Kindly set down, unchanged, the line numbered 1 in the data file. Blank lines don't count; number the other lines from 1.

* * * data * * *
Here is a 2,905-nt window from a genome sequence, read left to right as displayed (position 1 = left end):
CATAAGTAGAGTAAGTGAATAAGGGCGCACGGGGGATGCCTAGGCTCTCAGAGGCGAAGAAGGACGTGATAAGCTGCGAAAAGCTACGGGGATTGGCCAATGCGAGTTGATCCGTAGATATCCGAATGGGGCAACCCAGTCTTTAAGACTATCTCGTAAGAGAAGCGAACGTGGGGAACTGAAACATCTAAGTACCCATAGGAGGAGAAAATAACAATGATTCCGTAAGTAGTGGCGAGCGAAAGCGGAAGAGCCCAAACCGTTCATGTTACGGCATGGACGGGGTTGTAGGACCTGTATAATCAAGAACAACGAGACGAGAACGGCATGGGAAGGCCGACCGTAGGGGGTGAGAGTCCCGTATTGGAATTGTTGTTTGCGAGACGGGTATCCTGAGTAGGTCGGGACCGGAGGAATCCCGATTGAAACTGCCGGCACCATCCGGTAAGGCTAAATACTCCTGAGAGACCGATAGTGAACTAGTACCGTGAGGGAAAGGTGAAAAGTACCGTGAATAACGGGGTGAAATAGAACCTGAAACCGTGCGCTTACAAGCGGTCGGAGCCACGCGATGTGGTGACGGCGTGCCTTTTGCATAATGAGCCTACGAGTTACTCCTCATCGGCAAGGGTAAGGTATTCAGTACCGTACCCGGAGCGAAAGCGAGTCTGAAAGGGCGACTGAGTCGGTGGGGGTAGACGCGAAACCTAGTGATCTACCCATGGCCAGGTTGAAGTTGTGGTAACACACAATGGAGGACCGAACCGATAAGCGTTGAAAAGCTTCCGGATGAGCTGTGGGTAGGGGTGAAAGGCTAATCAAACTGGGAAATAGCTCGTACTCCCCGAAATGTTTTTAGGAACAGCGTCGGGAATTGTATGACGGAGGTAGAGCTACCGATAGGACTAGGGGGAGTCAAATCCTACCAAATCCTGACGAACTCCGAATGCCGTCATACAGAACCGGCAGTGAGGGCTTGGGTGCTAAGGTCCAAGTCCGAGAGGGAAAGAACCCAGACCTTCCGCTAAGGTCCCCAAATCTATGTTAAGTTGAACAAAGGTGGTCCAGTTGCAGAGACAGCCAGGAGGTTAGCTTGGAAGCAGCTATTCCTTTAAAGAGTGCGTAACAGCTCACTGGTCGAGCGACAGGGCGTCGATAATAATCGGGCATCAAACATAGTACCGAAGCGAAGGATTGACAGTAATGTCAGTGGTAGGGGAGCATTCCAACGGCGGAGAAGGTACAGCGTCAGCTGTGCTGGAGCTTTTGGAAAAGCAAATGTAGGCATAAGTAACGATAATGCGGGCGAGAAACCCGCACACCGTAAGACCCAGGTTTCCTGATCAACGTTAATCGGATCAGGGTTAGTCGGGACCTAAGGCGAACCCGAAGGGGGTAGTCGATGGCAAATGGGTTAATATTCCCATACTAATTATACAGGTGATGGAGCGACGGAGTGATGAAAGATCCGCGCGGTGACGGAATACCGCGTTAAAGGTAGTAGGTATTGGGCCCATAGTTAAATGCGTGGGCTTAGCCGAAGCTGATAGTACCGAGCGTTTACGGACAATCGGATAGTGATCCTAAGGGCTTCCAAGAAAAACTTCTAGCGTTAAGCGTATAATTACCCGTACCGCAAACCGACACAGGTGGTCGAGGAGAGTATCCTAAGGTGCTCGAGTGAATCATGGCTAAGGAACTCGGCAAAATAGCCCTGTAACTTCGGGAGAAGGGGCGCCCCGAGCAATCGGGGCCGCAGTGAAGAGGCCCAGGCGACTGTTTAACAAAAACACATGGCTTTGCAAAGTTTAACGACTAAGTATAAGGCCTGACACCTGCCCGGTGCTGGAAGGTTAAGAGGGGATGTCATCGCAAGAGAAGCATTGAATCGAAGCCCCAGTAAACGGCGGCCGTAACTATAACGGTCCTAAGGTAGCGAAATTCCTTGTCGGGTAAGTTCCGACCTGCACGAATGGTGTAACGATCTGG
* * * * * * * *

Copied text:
Here is a 2,905-nt window from a genome sequence, read left to right as displayed (position 1 = left end):